Appletons' Cyclopædia of American Biography/Alexander, William
|←Alexander, Sir William||Appletons' Cyclopædia of American Biography
|Edition of 1900. See also William Alexander (American general) on Wikipedia, and our Appletons' Cyclopædia of American Biography disclaimer.|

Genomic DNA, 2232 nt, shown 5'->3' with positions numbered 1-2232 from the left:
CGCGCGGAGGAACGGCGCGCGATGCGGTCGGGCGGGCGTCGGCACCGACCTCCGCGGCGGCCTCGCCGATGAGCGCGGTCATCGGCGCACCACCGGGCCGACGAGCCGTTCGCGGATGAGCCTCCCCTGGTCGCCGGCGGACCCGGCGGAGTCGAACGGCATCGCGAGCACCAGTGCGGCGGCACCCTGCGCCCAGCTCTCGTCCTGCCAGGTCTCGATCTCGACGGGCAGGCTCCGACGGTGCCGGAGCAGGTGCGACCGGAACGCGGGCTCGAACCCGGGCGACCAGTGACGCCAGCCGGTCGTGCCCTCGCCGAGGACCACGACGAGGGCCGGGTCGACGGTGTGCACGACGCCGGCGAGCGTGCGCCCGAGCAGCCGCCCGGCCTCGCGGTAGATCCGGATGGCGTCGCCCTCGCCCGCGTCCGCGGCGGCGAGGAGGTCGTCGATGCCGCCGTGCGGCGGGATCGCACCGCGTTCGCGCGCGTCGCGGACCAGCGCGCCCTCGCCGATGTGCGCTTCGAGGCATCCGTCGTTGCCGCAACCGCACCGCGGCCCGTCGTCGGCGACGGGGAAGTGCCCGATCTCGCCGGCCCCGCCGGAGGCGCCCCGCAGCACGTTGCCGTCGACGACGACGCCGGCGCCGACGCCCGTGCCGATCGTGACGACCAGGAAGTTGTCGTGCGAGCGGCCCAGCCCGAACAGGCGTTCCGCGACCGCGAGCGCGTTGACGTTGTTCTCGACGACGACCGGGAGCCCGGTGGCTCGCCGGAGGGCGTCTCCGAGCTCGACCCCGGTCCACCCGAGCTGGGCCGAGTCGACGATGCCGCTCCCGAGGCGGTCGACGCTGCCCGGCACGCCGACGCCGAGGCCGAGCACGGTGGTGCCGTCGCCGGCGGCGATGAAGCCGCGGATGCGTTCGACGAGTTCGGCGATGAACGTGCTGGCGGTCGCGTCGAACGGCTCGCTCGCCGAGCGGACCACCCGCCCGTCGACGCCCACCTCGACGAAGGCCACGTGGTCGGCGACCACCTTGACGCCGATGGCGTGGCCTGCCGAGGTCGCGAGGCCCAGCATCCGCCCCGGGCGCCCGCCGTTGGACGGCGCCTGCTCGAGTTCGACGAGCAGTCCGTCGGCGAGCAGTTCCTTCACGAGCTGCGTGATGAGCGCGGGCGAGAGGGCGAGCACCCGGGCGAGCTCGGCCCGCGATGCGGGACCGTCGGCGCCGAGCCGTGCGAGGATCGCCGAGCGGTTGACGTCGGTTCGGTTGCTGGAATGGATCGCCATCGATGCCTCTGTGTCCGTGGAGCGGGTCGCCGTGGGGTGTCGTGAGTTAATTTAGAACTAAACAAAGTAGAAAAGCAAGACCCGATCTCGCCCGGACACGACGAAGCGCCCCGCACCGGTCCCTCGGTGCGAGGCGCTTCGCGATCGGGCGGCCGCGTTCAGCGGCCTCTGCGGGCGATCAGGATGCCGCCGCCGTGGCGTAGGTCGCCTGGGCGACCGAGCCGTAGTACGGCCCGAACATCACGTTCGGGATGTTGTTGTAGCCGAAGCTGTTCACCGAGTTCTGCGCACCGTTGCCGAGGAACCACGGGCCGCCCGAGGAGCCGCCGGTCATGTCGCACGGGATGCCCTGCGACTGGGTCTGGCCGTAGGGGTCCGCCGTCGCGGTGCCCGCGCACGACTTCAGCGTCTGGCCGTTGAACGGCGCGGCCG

ALEXANDER, William, called Lord Stirling, soldier, b. in New York city in 1726; d. in Albany, 15 Jan., 1783. He engaged in the provision business with his mother, the widow of David Provost. In connection with his business young Alexander subsequently joined the British army in the commissariat department, and became aide-de-camp to Gov. Shirley. In 1757 he prosecuted his claim to the earldom of Stirling before the house of lords, without success. After his return in 1761 he married the daughter of Philip Livingston. He held the office of surveyor-general, and was also a member of the provincial council. The former office had belonged to his father, James Alexander, who, formerly an adherent of the pretender, had come to America, risen to be colonial secretary in New York, and died in 1756, leaving a large fortune. He was an ardent patriot, and entered the revolutionary army as colonel of the battalion of east New Jersey in October, 1775. He distinguished himself by the capture of a British armed transport, for which exploit congress, in March, 1776, appointed him a brigadier-general. At the battle of Long Island, 26 Aug., 1776. his brigade, ordered by Gen. Putnam to attack a greatly superior force, was nearly cut to pieces, and he himself was taken prisoner. He was soon exchanged, and in February, 1777, was promoted a major-general. When Lee marched to succor Philadelphia in December, 1776, Stirling was left in command at New York. At Trenton he received the surrender of a Hessian regiment. On 24 June, 1777, at Matouchin (now called Metuchin), he awaited an attack, contrary to Washington's orders; his position was turned and his division defeated, losing two guns and 150 men. At the battle of Brandywine and Germantown he acted with bravery and discretion. At the battle of Monmouth he displayed tactical judgment in posting his batteries, and repelled with heavy loss an attempt to turn his flank. In 1779, when in command in New Jersey, he surprised a British force at Paulus' Hook. In 1781 he commanded at Albany. He died of gout, five days after the preliminaries of peace were agreed upon. Lord Stirling was one of the founders of Columbia college, called King's college before the revolution, and became its first governor. His journey to England in 1756 was undertaken in order to give testimony in behalf of Gen. Shirley, who was charged with neglect of duty. He wrote “The Conduct of Major-General Shirley, briefly stated,” a pamphlet published about the time of the investigation; and “An Account of the Comet of June and July, 1770.” He was proficient in the sciences of mathematics and astronomy. See “Life of William Alexander, Earl of Stirling,” by his grandson, William Alexander Duer, in the collections of the New Jersey Historical Society (1847); and Charles Rogers's “House of Alexander” (1877).